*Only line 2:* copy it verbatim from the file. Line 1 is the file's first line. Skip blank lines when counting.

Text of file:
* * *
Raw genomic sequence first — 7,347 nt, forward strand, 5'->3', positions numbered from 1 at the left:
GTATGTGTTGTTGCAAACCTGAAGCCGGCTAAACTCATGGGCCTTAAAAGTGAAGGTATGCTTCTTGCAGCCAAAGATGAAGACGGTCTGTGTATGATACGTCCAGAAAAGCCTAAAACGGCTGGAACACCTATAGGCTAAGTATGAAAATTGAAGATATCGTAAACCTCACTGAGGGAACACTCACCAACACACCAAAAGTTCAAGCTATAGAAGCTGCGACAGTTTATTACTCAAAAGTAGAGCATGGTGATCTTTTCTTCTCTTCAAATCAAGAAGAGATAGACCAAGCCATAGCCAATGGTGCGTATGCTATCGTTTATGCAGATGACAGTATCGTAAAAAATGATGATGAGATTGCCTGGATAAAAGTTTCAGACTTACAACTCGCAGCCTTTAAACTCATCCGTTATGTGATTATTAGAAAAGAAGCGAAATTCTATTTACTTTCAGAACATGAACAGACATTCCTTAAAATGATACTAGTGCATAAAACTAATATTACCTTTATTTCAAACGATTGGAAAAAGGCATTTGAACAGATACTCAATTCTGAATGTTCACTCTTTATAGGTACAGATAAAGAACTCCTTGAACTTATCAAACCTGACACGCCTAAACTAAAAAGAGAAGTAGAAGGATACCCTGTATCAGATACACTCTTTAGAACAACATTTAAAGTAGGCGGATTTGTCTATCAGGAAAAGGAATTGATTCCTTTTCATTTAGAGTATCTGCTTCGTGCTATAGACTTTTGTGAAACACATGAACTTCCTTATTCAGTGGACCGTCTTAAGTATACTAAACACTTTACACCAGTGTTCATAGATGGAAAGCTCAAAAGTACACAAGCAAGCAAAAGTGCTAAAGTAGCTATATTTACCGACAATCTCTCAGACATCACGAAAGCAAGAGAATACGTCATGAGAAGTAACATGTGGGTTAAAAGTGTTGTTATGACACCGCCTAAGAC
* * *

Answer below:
GTATGTGTTGTTGCAAACCTGAAGCCGGCTAAACTCATGGGCCTTAAAAGTGAAGGTATGCTTCTTGCAGCCAAAGATGAAGACGGTCTGTGTATGATACGTCCAGAAAAGCCTAAAACGGCTGGAACACCTATAGGCTAAGTATGAAAATTGAAGATATCGTAAACCTCACTGAGGGAACACTCACCAACACACCAAAAGTTCAAGCTATAGAAGCTGCGACAGTTTATTACTCAAAAGTAGAGCATGGTGATCTTTTCTTCTCTTCAAATCAAGAAGAGATAGACCAAGCCATAGCCAATGGTGCGTATGCTATCGTTTATGCAGATGACAGTATCGTAAAAAATGATGATGAGATTGCCTGGATAAAAGTTTCAGACTTACAACTCGCAGCCTTTAAACTCATCCGTTATGTGATTATTAGAAAAGAAGCGAAATTCTATTTACTTTCAGAACATGAACAGACATTCCTTAAAATGATACTAGTGCATAAAACTAATATTACCTTTATTTCAAACGATTGGAAAAAGGCATTTGAACAGATACTCAATTCTGAATGTTCACTCTTTATAGGTACAGATAAAGAACTCCTTGAACTTATCAAACCTGACACGCCTAAACTAAAAAGAGAAGTAGAAGGATACCCTGTATCAGATACACTCTTTAGAACAACATTTAAAGTAGGCGGATTTGTCTATCAGGAAAAGGAATTGATTCCTTTTCATTTAGAGTATCTGCTTCGTGCTATAGACTTTTGTGAAACACATGAACTTCCTTATTCAGTGGACCGTCTTAAGTATACTAAACACTTTACACCAGTGTTCATAGATGGAAAGCTCAAAAGTACACAAGCAAGCAAAAGTGCTAAAGTAGCTATATTTACCGACAATCTCTCAGACATCACGAAAGCAAGAGAATACGTCATGAGAAGTAACATGTGGGTTAAAAGTGTTGTTATGACACCGCCTAAGAC